April 14, 2020
5.5 X 0.7 X 8.4 inches | 0.55 pounds
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About the Author
Mónica Ramón Ríos was born in Santiago de Chile. She is the author of the novel Segundos (2010) and the twin novels Alias el Rucio and Alias el Rocío (2014-2015). As a scholar, she has written extensively on Latin American literature and film. Her short stories have appeared in several anthologies and journals such as Anomaly, Granta [Spain], Asymptote, Alba, and Buensalvaje. Ríos is also one of the creators of Sangría Editora, a publishing collective based in Santiago and New York. Robin Myers was born in New York and is based in Mexico City. She is the author of several collections of poetry published as bilingual editions in Mexico, Argentina, and Spain. Her translations have appeared in Asymptote, the Los Angeles Review of Books, Waxwing, Inventory, and elsewhere. In 2009, she was a fellow of the American Literary Translators Association (ALTA); in 2014, she was a resident translator at the Banff Literary Translation Centre (BILTC). Her translation of Ezequiel Zaidenwerg's Lyric Poetry Is Dead was published by Cardboard House Press in 2018.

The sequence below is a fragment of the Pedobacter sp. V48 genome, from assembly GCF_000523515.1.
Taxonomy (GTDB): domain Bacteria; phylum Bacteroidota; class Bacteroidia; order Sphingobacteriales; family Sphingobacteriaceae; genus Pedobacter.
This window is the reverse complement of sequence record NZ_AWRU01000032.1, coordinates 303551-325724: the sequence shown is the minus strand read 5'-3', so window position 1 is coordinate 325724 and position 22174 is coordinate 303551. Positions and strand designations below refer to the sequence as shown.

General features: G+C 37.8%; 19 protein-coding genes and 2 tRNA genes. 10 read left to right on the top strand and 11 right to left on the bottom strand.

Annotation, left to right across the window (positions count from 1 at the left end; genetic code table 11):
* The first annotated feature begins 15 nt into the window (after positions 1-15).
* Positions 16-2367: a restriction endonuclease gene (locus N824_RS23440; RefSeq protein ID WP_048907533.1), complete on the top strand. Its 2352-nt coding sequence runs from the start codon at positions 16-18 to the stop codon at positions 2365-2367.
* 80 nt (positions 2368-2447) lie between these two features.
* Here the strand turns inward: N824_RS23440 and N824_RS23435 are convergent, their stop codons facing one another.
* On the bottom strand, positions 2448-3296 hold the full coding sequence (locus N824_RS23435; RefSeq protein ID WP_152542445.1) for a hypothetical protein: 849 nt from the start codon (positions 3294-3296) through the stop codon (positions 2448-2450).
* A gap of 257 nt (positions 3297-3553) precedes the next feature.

"These stylish, often strange stories are like cars on fire themselves--cacophonous, melodious, tragic--and each burn like a symbol of urban resistance. An important and unique contribution to immigrant and protest literature of the Americas."--Fernando A. Flores, author of Tears of the Trufflepig "Revolution is being waged outside the windows and inside the heads of Mónica Ramón Ríos's characters, obsessed by elsewheres, clawing away the veneer of the everyday. Like a throng of eloquent protestors, electric with rage, these stories occupy a gritty intersection where literature, film, history, and dream cross paths."--Esther Allen "Cars on Fire describes a prismatic, constellated world in highly chiseled, original prose. This is a book as wise as it is clever, probing, playful, irreverent, original, as if written by an old Kafkan soul in a modern-day, variegated New York, who, with a telling smile and nod to the reader, has acceded to open an ancient portal for a split-second and share a private glimpse of this newly absurd, charged and wispy world in transformation."--Valerie Miles "Ríos's mesmerizing English-language debut invokes an array of writers, auto-plant workers, Marxists, immigrants, actresses, and murderers. Ríos's themes are unwaveringly contemporary--LGBTQ and feminist issues; immigrant life; politics--but it is artistry, not dogma, that guides her prose. This is art house literature at its best: provocative, alluring, and uncompromising."--Publishers Weekly, starred review